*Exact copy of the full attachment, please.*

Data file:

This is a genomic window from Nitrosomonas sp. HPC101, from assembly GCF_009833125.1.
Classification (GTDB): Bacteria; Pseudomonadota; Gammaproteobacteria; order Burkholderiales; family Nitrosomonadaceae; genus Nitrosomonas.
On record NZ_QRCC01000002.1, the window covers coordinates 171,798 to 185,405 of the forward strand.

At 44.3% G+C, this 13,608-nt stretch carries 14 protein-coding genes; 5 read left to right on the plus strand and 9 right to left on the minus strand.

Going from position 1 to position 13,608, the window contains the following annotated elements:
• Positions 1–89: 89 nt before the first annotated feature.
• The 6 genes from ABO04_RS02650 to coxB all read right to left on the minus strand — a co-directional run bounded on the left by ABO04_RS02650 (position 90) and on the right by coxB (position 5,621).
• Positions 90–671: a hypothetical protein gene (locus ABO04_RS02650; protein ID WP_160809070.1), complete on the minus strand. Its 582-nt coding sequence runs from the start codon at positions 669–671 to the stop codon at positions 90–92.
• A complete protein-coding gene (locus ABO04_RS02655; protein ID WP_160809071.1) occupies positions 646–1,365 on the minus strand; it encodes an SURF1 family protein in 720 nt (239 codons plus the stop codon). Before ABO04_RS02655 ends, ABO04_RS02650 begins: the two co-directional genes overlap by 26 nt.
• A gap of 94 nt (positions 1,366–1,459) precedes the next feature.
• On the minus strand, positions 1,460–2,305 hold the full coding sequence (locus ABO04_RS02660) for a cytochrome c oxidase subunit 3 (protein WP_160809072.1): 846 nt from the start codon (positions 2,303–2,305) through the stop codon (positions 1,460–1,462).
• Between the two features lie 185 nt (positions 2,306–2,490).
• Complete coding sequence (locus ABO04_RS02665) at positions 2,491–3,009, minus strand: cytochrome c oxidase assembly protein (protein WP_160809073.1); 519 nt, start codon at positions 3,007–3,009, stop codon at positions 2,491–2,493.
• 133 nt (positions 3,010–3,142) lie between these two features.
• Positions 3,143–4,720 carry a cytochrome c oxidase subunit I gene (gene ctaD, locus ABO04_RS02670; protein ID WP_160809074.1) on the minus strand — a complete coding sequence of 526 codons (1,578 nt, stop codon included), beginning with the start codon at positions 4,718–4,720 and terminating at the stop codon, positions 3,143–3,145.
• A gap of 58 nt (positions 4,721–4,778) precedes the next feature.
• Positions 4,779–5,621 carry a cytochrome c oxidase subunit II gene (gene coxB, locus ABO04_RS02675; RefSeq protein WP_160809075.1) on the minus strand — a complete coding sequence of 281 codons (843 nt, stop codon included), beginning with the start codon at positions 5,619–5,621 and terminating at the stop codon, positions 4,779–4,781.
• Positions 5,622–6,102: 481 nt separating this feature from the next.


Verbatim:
This is a genomic window from Nitrosomonas sp. HPC101, from assembly GCF_009833125.1.
Classification (GTDB): Bacteria; Pseudomonadota; Gammaproteobacteria; order Burkholderiales; family Nitrosomonadaceae; genus Nitrosomonas.
On record NZ_QRCC01000002.1, the window covers coordinates 171,798 to 185,405 of the forward strand.

At 44.3% G+C, this 13,608-nt stretch carries 14 protein-coding genes; 5 read left to right on the plus strand and 9 right to left on the minus strand.

Going from position 1 to position 13,608, the window contains the following annotated elements:
• Positions 1–89: 89 nt before the first annotated feature.
• The 6 genes from ABO04_RS02650 to coxB all read right to left on the minus strand — a co-directional run bounded on the left by ABO04_RS02650 (position 90) and on the right by coxB (position 5,621).
• Positions 90–671: a hypothetical protein gene (locus ABO04_RS02650; protein ID WP_160809070.1), complete on the minus strand. Its 582-nt coding sequence runs from the start codon at positions 669–671 to the stop codon at positions 90–92.
• A complete protein-coding gene (locus ABO04_RS02655; protein ID WP_160809071.1) occupies positions 646–1,365 on the minus strand; it encodes an SURF1 family protein in 720 nt (239 codons plus the stop codon). Before ABO04_RS02655 ends, ABO04_RS02650 begins: the two co-directional genes overlap by 26 nt.
• A gap of 94 nt (positions 1,366–1,459) precedes the next feature.
• On the minus strand, positions 1,460–2,305 hold the full coding sequence (locus ABO04_RS02660) for a cytochrome c oxidase subunit 3 (protein WP_160809072.1): 846 nt from the start codon (positions 2,303–2,305) through the stop codon (positions 1,460–1,462).
• Between the two features lie 185 nt (positions 2,306–2,490).
• Complete coding sequence (locus ABO04_RS02665) at positions 2,491–3,009, minus strand: cytochrome c oxidase assembly protein (protein WP_160809073.1); 519 nt, start codon at positions 3,007–3,009, stop codon at positions 2,491–2,493.
• 133 nt (positions 3,010–3,142) lie between these two features.
• Positions 3,143–4,720 carry a cytochrome c oxidase subunit I gene (gene ctaD, locus ABO04_RS02670; protein ID WP_160809074.1) on the minus strand — a complete coding sequence of 526 codons (1,578 nt, stop codon included), beginning with the start codon at positions 4,718–4,720 and terminating at the stop codon, positions 3,143–3,145.
• A gap of 58 nt (positions 4,721–4,778) precedes the next feature.
• Positions 4,779–5,621 carry a cytochrome c oxidase subunit II gene (gene coxB, locus ABO04_RS02675; RefSeq protein WP_160809075.1) on the minus strand — a complete coding sequence of 281 codons (843 nt, stop codon included), beginning with the start codon at positions 5,619–5,621 and terminating at the stop codon, positions 4,779–4,781.
• Positions 5,622–6,102: 481 nt separating this feature from the next.